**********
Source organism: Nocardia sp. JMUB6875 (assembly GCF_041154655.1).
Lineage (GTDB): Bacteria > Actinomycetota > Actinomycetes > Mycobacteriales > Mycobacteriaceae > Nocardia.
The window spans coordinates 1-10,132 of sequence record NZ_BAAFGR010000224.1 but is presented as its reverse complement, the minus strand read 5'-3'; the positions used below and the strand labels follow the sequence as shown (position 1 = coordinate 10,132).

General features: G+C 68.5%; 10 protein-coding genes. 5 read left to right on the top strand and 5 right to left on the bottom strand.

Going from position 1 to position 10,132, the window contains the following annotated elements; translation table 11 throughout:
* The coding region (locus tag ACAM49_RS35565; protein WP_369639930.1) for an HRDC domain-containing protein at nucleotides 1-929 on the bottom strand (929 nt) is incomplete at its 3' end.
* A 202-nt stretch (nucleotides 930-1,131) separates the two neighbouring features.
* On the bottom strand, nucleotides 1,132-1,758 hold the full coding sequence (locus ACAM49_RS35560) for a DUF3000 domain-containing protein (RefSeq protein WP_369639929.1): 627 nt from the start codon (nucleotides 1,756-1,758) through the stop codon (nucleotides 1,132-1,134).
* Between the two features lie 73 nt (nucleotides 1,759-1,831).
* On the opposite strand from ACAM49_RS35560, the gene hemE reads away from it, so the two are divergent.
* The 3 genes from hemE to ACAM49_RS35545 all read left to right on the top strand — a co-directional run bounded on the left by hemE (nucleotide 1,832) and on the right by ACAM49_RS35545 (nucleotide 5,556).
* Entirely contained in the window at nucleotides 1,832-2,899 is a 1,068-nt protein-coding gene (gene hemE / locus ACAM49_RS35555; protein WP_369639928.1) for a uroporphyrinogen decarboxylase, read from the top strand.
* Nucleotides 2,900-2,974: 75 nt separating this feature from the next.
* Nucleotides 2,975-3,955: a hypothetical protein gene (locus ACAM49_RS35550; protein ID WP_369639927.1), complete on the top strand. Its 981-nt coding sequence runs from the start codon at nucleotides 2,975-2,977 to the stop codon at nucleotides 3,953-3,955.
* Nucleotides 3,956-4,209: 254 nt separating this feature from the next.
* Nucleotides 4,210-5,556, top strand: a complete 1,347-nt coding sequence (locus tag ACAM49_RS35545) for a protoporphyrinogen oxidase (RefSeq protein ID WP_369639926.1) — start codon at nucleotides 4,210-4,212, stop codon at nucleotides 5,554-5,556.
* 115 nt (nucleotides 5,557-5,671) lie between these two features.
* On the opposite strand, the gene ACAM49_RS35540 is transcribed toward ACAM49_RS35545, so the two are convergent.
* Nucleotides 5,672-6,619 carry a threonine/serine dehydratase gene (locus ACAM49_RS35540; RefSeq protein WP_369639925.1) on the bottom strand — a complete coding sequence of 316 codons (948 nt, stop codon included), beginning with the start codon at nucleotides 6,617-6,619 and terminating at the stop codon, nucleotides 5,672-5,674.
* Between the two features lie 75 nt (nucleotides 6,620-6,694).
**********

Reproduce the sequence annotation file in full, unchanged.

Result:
Source organism: Nocardia sp. JMUB6875 (assembly GCF_041154655.1).
Lineage (GTDB): Bacteria > Actinomycetota > Actinomycetes > Mycobacteriales > Mycobacteriaceae > Nocardia.
The window spans coordinates 1-10,132 of sequence record NZ_BAAFGR010000224.1 but is presented as its reverse complement, the minus strand read 5'-3'; the positions used below and the strand labels follow the sequence as shown (position 1 = coordinate 10,132).

General features: G+C 68.5%; 10 protein-coding genes. 5 read left to right on the top strand and 5 right to left on the bottom strand.

Going from position 1 to position 10,132, the window contains the following annotated elements; translation table 11 throughout:
* The coding region (locus tag ACAM49_RS35565; protein WP_369639930.1) for an HRDC domain-containing protein at nucleotides 1-929 on the bottom strand (929 nt) is incomplete at its 3' end.
* A 202-nt stretch (nucleotides 930-1,131) separates the two neighbouring features.
* On the bottom strand, nucleotides 1,132-1,758 hold the full coding sequence (locus ACAM49_RS35560) for a DUF3000 domain-containing protein (RefSeq protein WP_369639929.1): 627 nt from the start codon (nucleotides 1,756-1,758) through the stop codon (nucleotides 1,132-1,134).
* Between the two features lie 73 nt (nucleotides 1,759-1,831).
* On the opposite strand from ACAM49_RS35560, the gene hemE reads away from it, so the two are divergent.
* The 3 genes from hemE to ACAM49_RS35545 all read left to right on the top strand — a co-directional run bounded on the left by hemE (nucleotide 1,832) and on the right by ACAM49_RS35545 (nucleotide 5,556).
* Entirely contained in the window at nucleotides 1,832-2,899 is a 1,068-nt protein-coding gene (gene hemE / locus ACAM49_RS35555; protein WP_369639928.1) for a uroporphyrinogen decarboxylase, read from the top strand.
* Nucleotides 2,900-2,974: 75 nt separating this feature from the next.
* Nucleotides 2,975-3,955: a hypothetical protein gene (locus ACAM49_RS35550; protein ID WP_369639927.1), complete on the top strand. Its 981-nt coding sequence runs from the start codon at nucleotides 2,975-2,977 to the stop codon at nucleotides 3,953-3,955.
* Nucleotides 3,956-4,209: 254 nt separating this feature from the next.
* Nucleotides 4,210-5,556, top strand: a complete 1,347-nt coding sequence (locus tag ACAM49_RS35545) for a protoporphyrinogen oxidase (RefSeq protein ID WP_369639926.1) — start codon at nucleotides 4,210-4,212, stop codon at nucleotides 5,554-5,556.
* 115 nt (nucleotides 5,557-5,671) lie between these two features.
* On the opposite strand, the gene ACAM49_RS35540 is transcribed toward ACAM49_RS35545, so the two are convergent.
* Nucleotides 5,672-6,619 carry a threonine/serine dehydratase gene (locus ACAM49_RS35540; RefSeq protein WP_369639925.1) on the bottom strand — a complete coding sequence of 316 codons (948 nt, stop codon included), beginning with the start codon at nucleotides 6,617-6,619 and terminating at the stop codon, nucleotides 5,672-5,674.
* Between the two features lie 75 nt (nucleotides 6,620-6,694).